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David Antonini [7]David Robert Antonini [1]David R. Antonini [1]
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David Antonini
Clemson University
  1.  10
    A Commentary on Noell Birondo’s “Aristotle and the Virtues of Will Power”.David Antonini - 2015 - Southwest Philosophy Review 31 (2):7-10.
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    Human Plurality as Object.David Antonini - 2018 - Southwest Philosophy Review 34 (1):69-76.
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  3. Public Space and Political Experience: An Arendtian Interpretation.David Antonini - 2021 - Lexington Books.
    Citizens in the contemporary world have become alienated from politics because they conceive of it as an instrumental activity. David Antonini argues that Hannah Arendt's thought can help us recover meaningful political experience: a distinct experience of politics in which citizens can speak and act together.
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  4.  13
    Rethinking Judgment and Opinion as Political Speech in Hannah Arendt's Political Thought.David R. Antonini - 2020 - The Pluralist 15 (2):25.
    Within the current global political context in Western democracies, one might argue that engaging in public discourse about matters of shared concern is not an inviting opportunity for citizens. Generally speaking, participation in public discourse is not something we seek out unless, perhaps, from behind the privacy of our electronic devices. What this might indicate, following an Arendtian insight, is that we currently have no sense of a shared world together. In other words, we have become alienated from that which (...)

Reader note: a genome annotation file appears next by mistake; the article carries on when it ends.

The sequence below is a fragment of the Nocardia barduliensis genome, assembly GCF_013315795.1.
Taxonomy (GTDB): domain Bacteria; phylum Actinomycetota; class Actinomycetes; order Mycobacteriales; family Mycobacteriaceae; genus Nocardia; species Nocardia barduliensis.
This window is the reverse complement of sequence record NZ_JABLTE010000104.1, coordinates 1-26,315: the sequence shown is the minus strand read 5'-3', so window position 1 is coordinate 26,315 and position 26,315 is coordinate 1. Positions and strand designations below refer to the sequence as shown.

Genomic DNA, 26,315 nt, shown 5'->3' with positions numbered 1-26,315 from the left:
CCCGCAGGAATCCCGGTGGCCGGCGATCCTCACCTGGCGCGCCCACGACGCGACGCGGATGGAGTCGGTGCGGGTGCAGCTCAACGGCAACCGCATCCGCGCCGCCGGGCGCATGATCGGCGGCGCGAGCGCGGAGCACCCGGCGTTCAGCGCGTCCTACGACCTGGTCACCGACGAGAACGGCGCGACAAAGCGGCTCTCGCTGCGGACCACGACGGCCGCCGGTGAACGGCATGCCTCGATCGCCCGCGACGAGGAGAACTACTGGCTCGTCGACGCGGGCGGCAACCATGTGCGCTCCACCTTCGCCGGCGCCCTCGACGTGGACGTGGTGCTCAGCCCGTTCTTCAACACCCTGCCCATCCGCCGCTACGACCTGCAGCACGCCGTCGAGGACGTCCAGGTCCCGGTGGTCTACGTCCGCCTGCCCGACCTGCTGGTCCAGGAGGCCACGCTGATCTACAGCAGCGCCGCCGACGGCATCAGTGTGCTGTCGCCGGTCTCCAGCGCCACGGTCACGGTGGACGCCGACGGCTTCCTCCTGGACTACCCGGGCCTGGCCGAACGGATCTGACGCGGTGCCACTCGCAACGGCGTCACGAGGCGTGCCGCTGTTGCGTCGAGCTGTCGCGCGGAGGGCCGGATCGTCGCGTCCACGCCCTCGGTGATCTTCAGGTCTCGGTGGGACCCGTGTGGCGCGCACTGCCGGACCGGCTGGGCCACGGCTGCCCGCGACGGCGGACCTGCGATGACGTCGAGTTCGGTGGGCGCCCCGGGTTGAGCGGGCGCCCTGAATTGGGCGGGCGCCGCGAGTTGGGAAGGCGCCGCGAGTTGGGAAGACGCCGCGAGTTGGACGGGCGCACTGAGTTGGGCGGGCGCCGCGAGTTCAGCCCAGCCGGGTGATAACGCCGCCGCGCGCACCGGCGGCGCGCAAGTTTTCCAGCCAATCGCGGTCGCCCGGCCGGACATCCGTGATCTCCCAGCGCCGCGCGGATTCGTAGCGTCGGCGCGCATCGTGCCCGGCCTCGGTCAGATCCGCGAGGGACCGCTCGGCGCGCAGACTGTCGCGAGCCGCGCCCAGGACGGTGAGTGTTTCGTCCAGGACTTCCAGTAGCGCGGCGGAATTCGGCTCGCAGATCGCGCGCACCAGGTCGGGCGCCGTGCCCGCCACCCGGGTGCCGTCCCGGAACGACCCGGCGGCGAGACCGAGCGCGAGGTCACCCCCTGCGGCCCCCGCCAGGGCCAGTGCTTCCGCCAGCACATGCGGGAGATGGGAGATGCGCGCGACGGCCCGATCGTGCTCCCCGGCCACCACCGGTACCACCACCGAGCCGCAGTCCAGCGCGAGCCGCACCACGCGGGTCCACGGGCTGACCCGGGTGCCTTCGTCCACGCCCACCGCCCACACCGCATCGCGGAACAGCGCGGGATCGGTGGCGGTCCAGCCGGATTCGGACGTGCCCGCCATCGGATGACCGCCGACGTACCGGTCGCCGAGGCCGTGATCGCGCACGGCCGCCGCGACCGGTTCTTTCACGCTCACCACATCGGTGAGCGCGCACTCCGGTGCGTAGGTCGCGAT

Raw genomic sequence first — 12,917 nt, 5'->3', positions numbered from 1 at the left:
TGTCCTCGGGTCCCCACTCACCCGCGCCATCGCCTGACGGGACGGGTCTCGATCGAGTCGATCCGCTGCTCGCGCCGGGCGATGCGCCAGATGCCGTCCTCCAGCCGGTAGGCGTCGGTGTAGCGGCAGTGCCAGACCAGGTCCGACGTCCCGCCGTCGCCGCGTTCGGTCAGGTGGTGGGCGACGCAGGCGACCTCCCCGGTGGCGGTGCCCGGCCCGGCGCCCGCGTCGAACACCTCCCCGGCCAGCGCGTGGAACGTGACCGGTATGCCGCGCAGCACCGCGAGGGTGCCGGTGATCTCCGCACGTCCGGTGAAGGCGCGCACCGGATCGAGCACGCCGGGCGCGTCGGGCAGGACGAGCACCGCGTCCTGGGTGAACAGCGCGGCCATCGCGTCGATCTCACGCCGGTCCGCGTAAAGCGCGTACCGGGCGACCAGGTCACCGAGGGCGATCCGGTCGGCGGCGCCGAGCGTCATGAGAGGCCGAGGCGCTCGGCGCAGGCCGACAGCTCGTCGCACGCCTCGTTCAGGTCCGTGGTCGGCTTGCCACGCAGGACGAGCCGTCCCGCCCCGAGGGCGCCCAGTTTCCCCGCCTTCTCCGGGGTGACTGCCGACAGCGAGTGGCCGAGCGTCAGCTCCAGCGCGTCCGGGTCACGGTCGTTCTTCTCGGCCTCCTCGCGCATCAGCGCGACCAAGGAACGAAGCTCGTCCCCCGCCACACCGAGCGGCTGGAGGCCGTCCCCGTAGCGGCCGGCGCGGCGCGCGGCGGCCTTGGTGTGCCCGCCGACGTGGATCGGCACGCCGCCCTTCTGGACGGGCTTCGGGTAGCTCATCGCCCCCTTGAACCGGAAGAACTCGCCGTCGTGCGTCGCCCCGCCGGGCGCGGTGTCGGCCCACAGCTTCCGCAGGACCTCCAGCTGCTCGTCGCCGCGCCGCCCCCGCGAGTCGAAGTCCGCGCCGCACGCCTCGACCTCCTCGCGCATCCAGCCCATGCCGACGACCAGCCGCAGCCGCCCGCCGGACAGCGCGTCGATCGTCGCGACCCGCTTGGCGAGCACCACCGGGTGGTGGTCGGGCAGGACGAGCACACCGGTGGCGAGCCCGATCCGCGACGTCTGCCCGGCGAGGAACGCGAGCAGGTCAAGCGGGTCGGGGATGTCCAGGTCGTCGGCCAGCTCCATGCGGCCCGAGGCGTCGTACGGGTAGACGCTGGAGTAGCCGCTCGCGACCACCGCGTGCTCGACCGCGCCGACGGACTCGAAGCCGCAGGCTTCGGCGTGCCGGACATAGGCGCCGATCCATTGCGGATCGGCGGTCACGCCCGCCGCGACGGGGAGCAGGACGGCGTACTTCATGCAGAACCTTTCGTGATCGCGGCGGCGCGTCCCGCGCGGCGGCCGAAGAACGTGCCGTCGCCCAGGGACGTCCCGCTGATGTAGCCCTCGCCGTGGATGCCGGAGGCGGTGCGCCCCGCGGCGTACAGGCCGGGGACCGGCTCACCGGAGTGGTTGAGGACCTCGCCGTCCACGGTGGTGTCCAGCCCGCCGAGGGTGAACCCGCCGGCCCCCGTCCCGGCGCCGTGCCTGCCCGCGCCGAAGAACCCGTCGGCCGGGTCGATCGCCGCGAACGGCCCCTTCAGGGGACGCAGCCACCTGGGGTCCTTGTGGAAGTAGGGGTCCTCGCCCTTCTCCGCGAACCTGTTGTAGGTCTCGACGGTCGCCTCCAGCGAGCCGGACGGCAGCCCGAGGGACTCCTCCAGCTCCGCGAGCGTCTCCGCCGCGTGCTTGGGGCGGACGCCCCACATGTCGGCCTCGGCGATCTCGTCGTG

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  5. Relational Plurality as a Corrective to Liberal Atomistic Pluralism.David Antonini - 2020 - Eidos. A Journal for Philosophy of Culture 4 (3/2020):65-75.
    This essay argues for a concept of political identity that is fundamentally relational in nature contra more liberal accounts of identity that are atomistic. I consider John Rawls’ account of political identity in his Political Liberalism and provide a response stemming from Hannah Arendt’s account of political identity grounded in the existential condition of politics: human plurality. Using her concept of human plurality, I argue that political identity ought to be conceived as relationally individuated as opposed to atomistically so, meaning (...)
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